This is a follow-up thought prompted by In Trust’s Spring 2000 article on the “Sorry Past” of Canadian churches in regard to their one-time operation of residential schools for First Nation children. The issue of what the churches can do to repair the damage they did is urgent and agonizing. But I suggest that the residential schools experience also bears serious lessons for theological schools about how they should teach evangelism and missionary strategy.
The issues of physical and sexual abuse are clear. There is no excuse for these wrongs, and they must be righted. Much more complex, however, is what is being labeled cultural abuse or “genocide.” This closely parallels missiological theory and practice in many other instances, not only in the past, but even today.
In the case in question, for 150 years, Canada’s three largest churches—Roman Catholic, United Church, and Anglican—cooperated with the government in staffing the residential schools. Conventional wisdom was that the government’s interest in assimilation and the church’s interest in conversion could be joined to benefit aboriginal communities two ways: to help them become self-sufficient in an economy that could no longer be sustained by hunting buffalo and the like, and to provide them the cultural and religious benefits of Christian civilization. Many aboriginals saw the need for education and were willing at the time to accept European-Canadian schooling. What they got was a form of assimilation that denigrated their culture; took away their language, identity, and self-esteem; and created spiritual confusion.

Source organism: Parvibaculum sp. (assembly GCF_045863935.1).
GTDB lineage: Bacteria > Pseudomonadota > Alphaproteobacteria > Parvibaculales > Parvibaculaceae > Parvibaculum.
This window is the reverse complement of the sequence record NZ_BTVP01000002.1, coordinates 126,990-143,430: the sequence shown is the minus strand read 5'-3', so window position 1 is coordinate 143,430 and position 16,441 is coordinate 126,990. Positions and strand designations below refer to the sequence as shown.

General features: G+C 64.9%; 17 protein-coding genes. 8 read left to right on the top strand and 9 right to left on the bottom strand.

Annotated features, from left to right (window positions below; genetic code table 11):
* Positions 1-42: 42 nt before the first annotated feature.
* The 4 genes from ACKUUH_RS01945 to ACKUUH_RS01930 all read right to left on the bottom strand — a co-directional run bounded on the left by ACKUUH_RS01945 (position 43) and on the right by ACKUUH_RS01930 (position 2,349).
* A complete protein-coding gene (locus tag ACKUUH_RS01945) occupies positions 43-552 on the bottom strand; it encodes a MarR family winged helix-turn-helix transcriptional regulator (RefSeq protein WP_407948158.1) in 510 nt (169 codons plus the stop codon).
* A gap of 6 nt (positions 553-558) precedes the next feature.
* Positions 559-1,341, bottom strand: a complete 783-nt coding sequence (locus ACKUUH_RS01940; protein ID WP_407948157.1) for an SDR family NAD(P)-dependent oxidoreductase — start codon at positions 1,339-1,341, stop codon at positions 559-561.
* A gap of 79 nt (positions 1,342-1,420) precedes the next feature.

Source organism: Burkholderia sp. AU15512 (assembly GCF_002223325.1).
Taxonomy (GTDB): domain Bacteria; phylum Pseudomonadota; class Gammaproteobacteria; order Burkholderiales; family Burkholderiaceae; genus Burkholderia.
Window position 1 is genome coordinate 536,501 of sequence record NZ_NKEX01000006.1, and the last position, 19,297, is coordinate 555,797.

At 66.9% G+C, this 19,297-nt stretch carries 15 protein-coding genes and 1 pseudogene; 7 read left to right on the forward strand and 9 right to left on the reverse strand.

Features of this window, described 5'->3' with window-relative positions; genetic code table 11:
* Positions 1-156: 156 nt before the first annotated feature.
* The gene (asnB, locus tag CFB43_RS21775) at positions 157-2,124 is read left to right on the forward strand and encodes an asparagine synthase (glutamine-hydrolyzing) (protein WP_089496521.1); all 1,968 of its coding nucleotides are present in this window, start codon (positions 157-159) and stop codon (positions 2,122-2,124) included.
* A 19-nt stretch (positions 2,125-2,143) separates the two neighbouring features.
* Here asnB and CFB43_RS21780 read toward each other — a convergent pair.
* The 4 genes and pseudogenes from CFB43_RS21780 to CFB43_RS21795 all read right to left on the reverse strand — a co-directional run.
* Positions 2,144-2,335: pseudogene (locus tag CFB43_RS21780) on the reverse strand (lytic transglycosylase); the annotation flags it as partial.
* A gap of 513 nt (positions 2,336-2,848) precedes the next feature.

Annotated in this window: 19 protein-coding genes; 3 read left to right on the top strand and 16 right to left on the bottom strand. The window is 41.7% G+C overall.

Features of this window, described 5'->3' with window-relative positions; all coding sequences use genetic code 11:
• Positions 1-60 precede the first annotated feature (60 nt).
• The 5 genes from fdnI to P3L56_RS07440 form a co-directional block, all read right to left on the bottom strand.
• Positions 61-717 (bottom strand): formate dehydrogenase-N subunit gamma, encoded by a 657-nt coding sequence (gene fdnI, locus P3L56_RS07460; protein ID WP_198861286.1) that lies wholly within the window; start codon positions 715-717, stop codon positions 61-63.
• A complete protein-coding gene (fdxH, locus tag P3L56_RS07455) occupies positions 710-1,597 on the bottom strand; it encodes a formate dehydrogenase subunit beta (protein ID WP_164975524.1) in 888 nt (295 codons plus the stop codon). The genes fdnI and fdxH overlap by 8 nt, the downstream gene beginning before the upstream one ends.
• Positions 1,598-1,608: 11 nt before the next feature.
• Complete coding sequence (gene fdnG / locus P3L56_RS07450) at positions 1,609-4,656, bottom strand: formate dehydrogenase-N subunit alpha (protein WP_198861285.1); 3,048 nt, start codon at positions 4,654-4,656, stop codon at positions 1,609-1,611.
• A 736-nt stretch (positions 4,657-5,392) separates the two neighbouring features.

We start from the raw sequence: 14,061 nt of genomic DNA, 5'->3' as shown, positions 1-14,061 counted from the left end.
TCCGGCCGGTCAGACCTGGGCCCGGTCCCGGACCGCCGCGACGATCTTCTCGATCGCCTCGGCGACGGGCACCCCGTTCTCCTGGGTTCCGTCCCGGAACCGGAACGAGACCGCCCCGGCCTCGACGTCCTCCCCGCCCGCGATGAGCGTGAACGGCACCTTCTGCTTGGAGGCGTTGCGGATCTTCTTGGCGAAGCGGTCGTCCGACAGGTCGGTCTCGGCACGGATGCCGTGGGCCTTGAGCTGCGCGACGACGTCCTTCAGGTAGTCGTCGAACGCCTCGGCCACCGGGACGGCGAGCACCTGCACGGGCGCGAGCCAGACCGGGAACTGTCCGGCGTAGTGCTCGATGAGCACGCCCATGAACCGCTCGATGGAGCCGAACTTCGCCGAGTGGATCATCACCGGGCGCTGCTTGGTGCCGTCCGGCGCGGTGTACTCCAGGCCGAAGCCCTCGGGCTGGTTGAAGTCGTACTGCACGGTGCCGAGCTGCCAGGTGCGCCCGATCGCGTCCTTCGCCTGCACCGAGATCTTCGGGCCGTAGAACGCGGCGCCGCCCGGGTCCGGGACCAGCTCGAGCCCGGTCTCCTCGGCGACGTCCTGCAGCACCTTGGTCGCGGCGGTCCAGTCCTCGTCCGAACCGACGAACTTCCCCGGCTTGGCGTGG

The missiology taught in the last few decades has been generally more respectful of traditional religious and cultural values. Mission theory and practice in some Western churches, however, could still be characterized in terms of cultural genocide, especially but not exclusively in Third World contexts.
The demise of Christendom is well documented. Most would agree it is not recoverable in the present age of religious pluralism. Many, if not most, would agree that Christian triumphalism today contributes more to the world’s problems than its solutions. In a post-Christendom age, it is important to recognize that God is not confined to the church and that we have no monopoly on God’s wisdom and spirit.